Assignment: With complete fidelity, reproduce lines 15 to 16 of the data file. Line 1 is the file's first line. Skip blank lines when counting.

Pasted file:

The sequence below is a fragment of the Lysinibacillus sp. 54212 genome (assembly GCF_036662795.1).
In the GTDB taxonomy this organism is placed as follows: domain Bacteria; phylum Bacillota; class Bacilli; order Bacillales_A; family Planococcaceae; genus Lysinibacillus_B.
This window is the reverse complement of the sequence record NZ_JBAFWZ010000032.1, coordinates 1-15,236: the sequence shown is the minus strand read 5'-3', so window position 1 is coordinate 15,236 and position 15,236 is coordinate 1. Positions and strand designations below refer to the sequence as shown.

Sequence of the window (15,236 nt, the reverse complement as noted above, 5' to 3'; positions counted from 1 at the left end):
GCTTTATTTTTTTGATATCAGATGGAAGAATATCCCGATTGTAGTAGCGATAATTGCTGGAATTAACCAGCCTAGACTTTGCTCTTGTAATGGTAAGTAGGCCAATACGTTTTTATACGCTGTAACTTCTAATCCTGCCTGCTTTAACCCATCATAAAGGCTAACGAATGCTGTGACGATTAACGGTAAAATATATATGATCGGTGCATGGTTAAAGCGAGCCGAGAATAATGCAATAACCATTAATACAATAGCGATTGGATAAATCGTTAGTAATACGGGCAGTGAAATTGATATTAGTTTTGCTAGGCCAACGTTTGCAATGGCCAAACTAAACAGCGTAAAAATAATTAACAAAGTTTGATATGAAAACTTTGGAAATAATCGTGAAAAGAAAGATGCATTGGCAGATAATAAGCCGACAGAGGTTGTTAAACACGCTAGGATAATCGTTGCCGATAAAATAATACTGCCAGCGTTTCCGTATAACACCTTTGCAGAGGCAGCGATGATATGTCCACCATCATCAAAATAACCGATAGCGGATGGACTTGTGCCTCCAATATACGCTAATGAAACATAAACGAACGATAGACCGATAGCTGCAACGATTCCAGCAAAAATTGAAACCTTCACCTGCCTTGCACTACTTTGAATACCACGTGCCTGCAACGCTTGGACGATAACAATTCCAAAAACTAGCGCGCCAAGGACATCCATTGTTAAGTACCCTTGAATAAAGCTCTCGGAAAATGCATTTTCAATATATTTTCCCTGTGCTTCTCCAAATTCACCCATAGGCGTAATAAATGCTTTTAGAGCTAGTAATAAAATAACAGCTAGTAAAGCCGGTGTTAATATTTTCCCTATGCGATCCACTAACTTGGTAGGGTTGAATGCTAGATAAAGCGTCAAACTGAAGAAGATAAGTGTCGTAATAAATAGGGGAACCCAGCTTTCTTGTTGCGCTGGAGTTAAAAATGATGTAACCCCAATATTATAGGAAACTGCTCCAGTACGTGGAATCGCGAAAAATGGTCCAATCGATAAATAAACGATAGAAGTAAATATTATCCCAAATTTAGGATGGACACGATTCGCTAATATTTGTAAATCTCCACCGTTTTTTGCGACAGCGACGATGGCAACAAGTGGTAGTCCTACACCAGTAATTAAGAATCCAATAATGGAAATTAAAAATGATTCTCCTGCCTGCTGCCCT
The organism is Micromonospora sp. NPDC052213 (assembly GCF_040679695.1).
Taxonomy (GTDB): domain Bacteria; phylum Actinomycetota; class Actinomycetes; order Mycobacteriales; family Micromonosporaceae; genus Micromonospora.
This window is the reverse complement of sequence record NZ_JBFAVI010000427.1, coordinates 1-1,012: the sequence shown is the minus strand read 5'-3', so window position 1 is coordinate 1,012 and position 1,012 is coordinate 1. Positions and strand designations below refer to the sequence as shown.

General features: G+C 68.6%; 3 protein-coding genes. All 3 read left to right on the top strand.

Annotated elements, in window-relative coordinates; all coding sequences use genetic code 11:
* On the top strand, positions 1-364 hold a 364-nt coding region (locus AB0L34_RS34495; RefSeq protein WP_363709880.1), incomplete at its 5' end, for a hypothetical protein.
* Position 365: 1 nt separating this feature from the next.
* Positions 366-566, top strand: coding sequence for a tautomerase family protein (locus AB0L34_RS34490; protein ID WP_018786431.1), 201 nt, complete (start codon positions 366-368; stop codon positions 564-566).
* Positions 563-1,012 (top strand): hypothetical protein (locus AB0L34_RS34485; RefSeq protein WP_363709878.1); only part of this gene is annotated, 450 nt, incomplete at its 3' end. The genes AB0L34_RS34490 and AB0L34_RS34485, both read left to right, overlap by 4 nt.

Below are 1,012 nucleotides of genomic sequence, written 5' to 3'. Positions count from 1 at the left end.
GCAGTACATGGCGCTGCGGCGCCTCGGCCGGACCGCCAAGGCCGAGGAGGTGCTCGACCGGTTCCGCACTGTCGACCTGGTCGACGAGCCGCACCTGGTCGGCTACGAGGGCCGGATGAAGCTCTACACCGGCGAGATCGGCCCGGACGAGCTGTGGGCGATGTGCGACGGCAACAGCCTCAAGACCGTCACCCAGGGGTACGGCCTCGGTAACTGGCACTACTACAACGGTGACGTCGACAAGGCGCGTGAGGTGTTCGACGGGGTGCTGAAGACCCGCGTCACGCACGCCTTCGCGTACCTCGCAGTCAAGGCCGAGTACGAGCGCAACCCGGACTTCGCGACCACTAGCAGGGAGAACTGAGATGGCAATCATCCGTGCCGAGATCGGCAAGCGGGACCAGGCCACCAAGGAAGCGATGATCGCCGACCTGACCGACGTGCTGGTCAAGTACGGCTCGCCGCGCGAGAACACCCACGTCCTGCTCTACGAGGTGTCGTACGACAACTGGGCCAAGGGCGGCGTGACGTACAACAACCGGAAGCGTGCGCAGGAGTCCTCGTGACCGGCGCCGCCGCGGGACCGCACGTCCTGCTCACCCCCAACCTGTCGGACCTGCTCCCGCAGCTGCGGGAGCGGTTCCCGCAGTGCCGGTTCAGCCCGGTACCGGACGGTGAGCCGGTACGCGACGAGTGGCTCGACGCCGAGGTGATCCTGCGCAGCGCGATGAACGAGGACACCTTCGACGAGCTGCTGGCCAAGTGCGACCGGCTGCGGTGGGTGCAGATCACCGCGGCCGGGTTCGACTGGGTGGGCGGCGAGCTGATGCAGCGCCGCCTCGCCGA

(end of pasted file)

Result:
Below are 1,012 nucleotides of genomic sequence, written 5' to 3'. Positions count from 1 at the left end.
GCAGTACATGGCGCTGCGGCGCCTCGGCCGGACCGCCAAGGCCGAGGAGGTGCTCGACCGGTTCCGCACTGTCGACCTGGTCGACGAGCCGCACCTGGTCGGCTACGAGGGCCGGATGAAGCTCTACACCGGCGAGATCGGCCCGGACGAGCTGTGGGCGATGTGCGACGGCAACAGCCTCAAGACCGTCACCCAGGGGTACGGCCTCGGTAACTGGCACTACTACAACGGTGACGTCGACAAGGCGCGTGAGGTGTTCGACGGGGTGCTGAAGACCCGCGTCACGCACGCCTTCGCGTACCTCGCAGTCAAGGCCGAGTACGAGCGCAACCCGGACTTCGCGACCACTAGCAGGGAGAACTGAGATGGCAATCATCCGTGCCGAGATCGGCAAGCGGGACCAGGCCACCAAGGAAGCGATGATCGCCGACCTGACCGACGTGCTGGTCAAGTACGGCTCGCCGCGCGAGAACACCCACGTCCTGCTCTACGAGGTGTCGTACGACAACTGGGCCAAGGGCGGCGTGACGTACAACAACCGGAAGCGTGCGCAGGAGTCCTCGTGACCGGCGCCGCCGCGGGACCGCACGTCCTGCTCACCCCCAACCTGTCGGACCTGCTCCCGCAGCTGCGGGAGCGGTTCCCGCAGTGCCGGTTCAGCCCGGTACCGGACGGTGAGCCGGTACGCGACGAGTGGCTCGACGCCGAGGTGATCCTGCGCAGCGCGATGAACGAGGACACCTTCGACGAGCTGCTGGCCAAGTGCGACCGGCTGCGGTGGGTGCAGATCACCGCGGCCGGGTTCGACTGGGTGGGCGGCGAGCTGATGCAGCGCCGCCTCGCCGA